Wicking buckets are the best...

19 May, 2015

I love wicking buckets! Having started experimenting with these last year with some underperforming blueberries, I have since found that pretty much anything can be grown in a wicking container of some kind.

I am currently growing the following in wicking buckets:

Blueberries


Oranges, lime and mandarin espaliered along the back fence.


Main rationale for that is the fence was always going to need to be rebuilt, and I wanted to be able to move the plants out of the way, as I don't trust tradies to not step all over and break young plants. This way I'll be able to move them out of harms way when the fence comes down, and put them back when it is up again.

In front are some standard size apples I'm trialling. These will likely need re-potting every few years, but I'm figuring this will be worthwhile for the dwarfing effect on the tree and the ability to move the tree when I need to.


Raspberries also seem to like wicking buckets.


In other tree experiments, I have three plums, a damson and an apricot also in wicking buckets. They are only a year in, but are doing pretty well.


These will be able to be moved into my new and improved chicken pen when in fruit, to reduce the need to net, and be taken out again for the rest of the year.

Now you may have noticed that while I started out with buckets, I have evolved to using plastic storage basket type things.

There are a couple of reasons:
1. They are light and easy to move around, particularly because of the handles.
2. They are cheap.

An unexpected benefit has been how easy they are to label.


Now I've only been using these for a year or so, but they don't seem to have deteriorated at all in that time, so I'm going with them as my preferred bucket for now.


This is how I turn the baskets into wicking bucket.

Take your bucket. I use the large 50L ones for trees, and the smaller 20L ones for small bushes. I figure I can always pot these up if needed.



Cut your water hole. I basically stick a pair of scissors in about 7-8cms above the base of the bucket and then twist it around to create a 1cm hole.


Et voila.


Then I fill the bucket with potting mix, planting whatever I'm growin in as close to the top of the bucket as I can.


This ensures the plant has plenty of room to grow roots above the water reservoir, so it is unlikely to drown from too much water.

Yesterday I potted up two avocados and three gooseberries as the next experiment in wicking buckets.



It will be interesting to see how they go.

Do you grow bushes / trees in wicking containers? If so I'd love to hear your experiences.

25 comments:

  1. I really like the idea of these wicking buckets.
    Coincidently I have been wondering lately whether I could have a shallow water well inside a pot and just filled with potting mix throughout, like you have done.
    You answered my question perfectly thanks.
    I suppose using a shallow tray outside the pot would achieve a similar effect, but more expensive and complicated.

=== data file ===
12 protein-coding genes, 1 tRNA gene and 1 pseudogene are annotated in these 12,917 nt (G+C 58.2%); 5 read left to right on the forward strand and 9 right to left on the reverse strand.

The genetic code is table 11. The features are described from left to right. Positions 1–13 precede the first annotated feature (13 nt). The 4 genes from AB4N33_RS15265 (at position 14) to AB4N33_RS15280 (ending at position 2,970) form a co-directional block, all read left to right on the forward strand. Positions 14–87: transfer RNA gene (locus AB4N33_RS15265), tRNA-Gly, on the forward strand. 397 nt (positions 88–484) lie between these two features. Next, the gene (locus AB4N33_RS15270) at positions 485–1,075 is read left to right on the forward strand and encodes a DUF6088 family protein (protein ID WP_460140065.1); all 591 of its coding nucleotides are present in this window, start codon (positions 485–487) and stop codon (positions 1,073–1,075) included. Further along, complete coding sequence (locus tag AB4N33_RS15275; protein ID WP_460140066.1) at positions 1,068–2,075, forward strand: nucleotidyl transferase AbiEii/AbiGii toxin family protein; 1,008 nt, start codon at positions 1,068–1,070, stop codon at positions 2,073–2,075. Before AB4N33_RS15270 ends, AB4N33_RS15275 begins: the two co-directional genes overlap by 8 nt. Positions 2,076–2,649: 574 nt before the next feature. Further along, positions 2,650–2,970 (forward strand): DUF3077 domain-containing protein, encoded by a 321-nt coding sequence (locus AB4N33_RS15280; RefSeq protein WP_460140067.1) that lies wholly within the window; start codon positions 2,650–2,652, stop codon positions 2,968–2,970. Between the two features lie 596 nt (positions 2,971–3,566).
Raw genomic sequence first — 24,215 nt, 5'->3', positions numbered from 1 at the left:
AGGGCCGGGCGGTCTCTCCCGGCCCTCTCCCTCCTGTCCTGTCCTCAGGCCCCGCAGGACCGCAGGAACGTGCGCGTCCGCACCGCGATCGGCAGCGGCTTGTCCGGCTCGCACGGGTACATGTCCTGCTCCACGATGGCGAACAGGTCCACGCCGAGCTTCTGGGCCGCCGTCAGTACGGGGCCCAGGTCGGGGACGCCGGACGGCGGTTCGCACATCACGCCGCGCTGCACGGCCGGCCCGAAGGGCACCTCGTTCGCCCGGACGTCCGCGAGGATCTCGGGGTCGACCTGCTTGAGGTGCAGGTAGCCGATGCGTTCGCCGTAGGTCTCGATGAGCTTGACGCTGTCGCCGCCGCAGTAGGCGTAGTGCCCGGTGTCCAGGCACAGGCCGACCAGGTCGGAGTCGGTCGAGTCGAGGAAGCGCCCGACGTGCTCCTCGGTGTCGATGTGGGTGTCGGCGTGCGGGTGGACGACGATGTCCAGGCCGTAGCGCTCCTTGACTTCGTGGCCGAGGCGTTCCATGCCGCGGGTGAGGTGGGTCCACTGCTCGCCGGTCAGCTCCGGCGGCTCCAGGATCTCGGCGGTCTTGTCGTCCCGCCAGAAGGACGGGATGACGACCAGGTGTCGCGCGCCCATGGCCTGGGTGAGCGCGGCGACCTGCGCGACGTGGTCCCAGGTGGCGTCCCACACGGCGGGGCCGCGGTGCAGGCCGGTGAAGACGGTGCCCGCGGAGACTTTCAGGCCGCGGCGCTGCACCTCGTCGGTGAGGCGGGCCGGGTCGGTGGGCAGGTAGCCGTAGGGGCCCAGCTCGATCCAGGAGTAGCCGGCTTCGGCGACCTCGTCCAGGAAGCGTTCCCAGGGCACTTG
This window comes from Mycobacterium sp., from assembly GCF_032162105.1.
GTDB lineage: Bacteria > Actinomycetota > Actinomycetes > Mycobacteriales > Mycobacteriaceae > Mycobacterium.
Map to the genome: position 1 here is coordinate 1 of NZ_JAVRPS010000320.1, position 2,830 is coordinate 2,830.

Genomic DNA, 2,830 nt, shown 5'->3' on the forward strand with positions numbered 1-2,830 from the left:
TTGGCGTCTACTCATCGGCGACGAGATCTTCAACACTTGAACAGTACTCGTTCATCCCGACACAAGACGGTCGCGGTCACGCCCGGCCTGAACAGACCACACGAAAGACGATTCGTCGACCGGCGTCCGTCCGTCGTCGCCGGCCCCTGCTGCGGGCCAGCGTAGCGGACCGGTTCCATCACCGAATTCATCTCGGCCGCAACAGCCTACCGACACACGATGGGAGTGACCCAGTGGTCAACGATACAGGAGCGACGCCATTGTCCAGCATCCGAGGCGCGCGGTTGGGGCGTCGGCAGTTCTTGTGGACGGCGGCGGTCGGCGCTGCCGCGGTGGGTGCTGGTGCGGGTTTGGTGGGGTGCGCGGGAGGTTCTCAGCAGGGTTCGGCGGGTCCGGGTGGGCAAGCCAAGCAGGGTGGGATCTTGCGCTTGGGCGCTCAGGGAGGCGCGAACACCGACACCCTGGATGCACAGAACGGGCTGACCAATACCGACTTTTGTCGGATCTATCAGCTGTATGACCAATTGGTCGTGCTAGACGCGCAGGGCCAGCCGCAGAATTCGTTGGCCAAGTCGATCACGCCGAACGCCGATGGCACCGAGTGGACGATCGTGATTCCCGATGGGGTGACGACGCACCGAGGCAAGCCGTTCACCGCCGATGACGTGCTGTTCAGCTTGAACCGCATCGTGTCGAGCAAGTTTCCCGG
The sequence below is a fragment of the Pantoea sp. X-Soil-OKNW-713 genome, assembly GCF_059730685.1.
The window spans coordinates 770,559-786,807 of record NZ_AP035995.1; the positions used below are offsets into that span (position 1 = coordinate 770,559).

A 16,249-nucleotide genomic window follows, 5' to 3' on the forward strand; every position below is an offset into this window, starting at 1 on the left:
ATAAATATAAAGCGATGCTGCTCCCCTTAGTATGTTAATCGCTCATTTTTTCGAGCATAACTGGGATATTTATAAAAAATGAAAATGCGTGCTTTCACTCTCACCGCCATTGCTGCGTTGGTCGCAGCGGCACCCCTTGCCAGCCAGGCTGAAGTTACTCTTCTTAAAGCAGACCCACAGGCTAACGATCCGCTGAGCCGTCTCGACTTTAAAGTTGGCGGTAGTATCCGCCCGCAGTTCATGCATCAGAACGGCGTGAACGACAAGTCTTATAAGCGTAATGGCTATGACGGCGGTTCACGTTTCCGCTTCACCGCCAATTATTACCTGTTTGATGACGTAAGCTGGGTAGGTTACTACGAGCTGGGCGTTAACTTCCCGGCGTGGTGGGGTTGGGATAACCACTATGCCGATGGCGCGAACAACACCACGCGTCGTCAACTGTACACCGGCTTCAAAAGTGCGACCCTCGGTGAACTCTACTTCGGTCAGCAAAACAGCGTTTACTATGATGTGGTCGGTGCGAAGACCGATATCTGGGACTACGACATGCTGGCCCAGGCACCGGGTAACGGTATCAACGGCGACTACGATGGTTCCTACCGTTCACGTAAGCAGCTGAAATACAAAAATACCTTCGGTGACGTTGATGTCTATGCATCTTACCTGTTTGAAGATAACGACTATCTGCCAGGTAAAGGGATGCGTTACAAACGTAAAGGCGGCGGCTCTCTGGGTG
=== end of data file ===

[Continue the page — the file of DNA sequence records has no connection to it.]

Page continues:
ReplyDelete
    Replies
    1. I have tried this system for just over 12 months, and seems to be working fine so far. I expect the external tray situation would be more susceptible for water loss via evaporation, so less successful in our dry and hot climate.

      Delete
    2. Yes and trays can breed mosquito, especially during rainy spells.
      One small advantage to trays may be that you can more easily see when the water dries up.

      Delete
    3. True. I have found that the clear plastic (as opposed to mostly white and grey ones pictured) are good in that I can see the level of the water reservoir through the plastic. But they don't look as nice as the white ones.

      Delete
  2. I've always seen the self watering pots as having a second reservoir under the soil. Yours seems so much simpler.

    ReplyDelete
    Replies
    1. True. A slight modification on the same theory.

      Delete
  3. I thought you had to have a water/rocky reservoir and then some cloth and then the soil?

    ReplyDelete
    Replies
    1. You can do that, as I originally did with my wicking buckets for the blueberries. However I've read plenty of places where people filled wicking containers with soil entirely, and didn't bother with the rock/sand and cloth barrier and they worked just fine. My experiences so far are also showing no issues with a soil only filling. A win for simplicity I think.

      Delete
    2. Thanks Bek, that's great to know :) They sure seem to be thriving

      Delete
  4. Thanks Bec, I'm a bit confused though, how are they wicking pots as opposed to ordinary pots filled with soil that you top water? cheers jj

    ReplyDelete
    Replies
    1. Hi jj. They don't have a water hole at the bottom, so the only water outflow is via the side hole I have created. The water collects in the space below the hole until it reaches the hole and then drains from there. So you top water and the water collects in the bottom below the hole. The water in that reservoir wicks up through the rest of the pot. I hope that makes things more clear. :)